That’s what we said on Wednesday evening in “Prepare For Peso Plunge: Argentina Lifts Currency Controls,” after the country’s FinMin Alfonso Prat-Gay announced that, as promised, new President Mauricio Macri would move to unify the official and black market exchange rates in the face of depleted FX reserves and still sky high inflation.
Here’s what the gap looked like as of yesterday:
On Thursday, the move to a float sent the peso plunging by nearly 30%:
Now let’s just hope Macri’s move to negotiate new terms for the $17 billion derivatives book amassed by former central bank governor Vanoli is enough to keep the country from taking a massive hit on its dollar futures.
Let us now head over to Brazil as see how this nation implodes. Today unemployment hits a 7 year high.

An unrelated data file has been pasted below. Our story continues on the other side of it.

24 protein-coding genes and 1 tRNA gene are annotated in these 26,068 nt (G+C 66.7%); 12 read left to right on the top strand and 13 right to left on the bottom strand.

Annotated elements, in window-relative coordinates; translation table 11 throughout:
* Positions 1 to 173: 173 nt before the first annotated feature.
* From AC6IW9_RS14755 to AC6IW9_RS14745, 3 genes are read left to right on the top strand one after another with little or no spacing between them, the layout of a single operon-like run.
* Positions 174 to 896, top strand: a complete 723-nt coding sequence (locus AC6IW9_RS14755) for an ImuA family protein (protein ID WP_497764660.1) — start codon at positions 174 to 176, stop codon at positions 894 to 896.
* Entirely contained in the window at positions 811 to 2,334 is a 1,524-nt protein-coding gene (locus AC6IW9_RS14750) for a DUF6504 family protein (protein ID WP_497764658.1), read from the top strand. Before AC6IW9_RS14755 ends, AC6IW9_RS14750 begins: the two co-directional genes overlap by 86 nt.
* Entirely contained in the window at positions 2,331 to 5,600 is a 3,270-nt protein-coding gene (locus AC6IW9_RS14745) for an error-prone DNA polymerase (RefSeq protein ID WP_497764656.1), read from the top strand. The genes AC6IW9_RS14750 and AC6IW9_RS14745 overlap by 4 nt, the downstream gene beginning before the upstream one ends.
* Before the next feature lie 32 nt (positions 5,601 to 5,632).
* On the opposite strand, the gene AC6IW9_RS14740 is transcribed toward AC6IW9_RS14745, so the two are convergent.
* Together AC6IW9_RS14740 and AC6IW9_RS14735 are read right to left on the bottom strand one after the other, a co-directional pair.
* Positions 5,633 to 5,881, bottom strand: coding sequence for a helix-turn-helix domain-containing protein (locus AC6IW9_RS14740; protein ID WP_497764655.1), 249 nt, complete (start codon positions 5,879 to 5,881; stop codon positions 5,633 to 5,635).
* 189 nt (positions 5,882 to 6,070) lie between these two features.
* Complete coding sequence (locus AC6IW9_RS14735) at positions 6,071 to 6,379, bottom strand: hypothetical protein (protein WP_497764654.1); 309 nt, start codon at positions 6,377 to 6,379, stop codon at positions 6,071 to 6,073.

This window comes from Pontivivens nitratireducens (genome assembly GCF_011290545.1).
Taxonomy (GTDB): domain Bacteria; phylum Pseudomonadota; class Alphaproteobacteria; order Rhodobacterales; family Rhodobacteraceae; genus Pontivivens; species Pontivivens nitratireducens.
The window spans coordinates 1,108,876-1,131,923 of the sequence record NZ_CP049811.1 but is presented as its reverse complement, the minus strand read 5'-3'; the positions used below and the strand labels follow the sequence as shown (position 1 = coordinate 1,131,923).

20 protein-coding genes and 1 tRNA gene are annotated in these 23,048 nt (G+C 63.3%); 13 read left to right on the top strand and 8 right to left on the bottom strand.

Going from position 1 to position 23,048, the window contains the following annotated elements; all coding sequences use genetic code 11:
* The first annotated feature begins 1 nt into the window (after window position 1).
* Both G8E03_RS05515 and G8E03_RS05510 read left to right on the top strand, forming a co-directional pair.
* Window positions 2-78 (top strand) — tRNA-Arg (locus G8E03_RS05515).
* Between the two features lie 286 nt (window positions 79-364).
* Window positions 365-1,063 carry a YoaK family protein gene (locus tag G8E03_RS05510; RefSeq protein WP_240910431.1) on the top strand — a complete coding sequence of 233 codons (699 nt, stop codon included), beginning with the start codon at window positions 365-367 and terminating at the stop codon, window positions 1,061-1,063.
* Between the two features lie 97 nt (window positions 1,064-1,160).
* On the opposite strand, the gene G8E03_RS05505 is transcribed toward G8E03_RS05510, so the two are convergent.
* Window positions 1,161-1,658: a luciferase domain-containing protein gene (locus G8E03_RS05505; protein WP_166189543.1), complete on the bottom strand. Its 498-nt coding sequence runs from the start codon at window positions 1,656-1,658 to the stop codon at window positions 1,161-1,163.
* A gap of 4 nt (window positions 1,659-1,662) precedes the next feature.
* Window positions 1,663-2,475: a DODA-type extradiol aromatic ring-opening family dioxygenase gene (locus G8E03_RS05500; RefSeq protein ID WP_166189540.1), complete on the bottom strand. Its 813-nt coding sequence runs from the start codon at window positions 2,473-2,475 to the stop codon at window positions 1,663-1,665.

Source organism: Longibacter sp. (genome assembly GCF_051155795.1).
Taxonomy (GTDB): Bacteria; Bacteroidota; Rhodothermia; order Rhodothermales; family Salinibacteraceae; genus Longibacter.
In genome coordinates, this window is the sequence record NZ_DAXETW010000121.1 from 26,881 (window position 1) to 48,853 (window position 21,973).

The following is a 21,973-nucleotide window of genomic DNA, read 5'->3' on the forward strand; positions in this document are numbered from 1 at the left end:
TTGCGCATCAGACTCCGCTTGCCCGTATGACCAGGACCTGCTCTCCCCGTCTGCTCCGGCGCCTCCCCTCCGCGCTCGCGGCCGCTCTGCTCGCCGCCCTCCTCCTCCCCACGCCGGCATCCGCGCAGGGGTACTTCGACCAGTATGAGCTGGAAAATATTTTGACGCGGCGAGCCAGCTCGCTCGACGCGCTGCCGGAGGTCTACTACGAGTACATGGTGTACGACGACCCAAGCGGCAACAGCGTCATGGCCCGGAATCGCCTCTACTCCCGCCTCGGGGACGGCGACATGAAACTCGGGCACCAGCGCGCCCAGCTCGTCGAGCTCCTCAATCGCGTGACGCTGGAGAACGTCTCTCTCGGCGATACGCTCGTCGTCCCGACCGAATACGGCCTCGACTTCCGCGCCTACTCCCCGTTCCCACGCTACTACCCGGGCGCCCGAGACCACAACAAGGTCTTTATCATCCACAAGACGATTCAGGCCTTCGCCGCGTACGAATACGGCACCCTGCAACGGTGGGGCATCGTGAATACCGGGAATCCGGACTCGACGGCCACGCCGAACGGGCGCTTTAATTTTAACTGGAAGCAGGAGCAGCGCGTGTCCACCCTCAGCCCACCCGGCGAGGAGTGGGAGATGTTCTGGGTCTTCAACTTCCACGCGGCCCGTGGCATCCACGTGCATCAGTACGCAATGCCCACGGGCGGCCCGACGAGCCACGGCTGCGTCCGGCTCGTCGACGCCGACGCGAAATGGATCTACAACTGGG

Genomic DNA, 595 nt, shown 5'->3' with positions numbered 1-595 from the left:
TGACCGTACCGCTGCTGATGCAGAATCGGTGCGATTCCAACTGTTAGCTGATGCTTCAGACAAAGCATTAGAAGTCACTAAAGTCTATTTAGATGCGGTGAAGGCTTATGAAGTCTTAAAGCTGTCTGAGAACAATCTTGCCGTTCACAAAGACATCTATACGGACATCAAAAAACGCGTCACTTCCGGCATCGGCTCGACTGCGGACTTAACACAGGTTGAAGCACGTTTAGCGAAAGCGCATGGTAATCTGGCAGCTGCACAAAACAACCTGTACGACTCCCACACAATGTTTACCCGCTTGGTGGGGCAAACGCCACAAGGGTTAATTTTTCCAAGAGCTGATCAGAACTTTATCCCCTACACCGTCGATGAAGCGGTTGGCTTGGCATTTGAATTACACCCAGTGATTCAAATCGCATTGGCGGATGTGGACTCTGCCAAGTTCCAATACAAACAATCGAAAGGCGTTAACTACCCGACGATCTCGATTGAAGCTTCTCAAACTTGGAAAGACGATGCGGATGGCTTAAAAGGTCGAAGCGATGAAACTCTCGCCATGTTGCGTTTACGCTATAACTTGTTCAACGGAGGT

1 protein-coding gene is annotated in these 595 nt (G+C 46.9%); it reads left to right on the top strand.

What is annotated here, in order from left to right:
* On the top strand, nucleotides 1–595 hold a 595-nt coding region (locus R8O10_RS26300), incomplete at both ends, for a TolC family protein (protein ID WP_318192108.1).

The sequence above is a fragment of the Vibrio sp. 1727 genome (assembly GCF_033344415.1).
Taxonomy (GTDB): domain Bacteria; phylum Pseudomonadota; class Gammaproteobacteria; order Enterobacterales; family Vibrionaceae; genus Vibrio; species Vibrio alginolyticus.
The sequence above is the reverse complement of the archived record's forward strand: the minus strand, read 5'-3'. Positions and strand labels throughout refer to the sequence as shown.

Plus updates on impeachment hearings:
November Unemployment Hits Seven Year High In Brazil As Supreme Court Mulls Impeachment Bid
They will not achieve anything by attacking my record, which is known; I love my country and I’m honest. I will fight against the illegitimate interruption of my mandate using all the tools that the rule of law gives me,” embattled President Dilma Rousseff told a gathering of youth groups late Wednesday in Brasilia.
One of those “tools” was the Supreme Court and more specifically Judge Luiz Fachin who Rousseff appointed last June.
Earlier this month, Fachin suspended impeachment proceedings until December 16 after a controversial vote stacked the impeachment committee with Rousseff’s political rivals. As we reported at the time, the Supreme Court suspended Lower House Speaker Eduardo Cunha’s bid to oust the President pending a December 16 debate on the constitutional validity of the proceedings and an examination of a controversial vote that nearly caused a house session to “collapse into chaos,” as Reuters put it (as an aside, the court will decide on Cunha’s removal next year as there apparently isn’t enough time before the recess).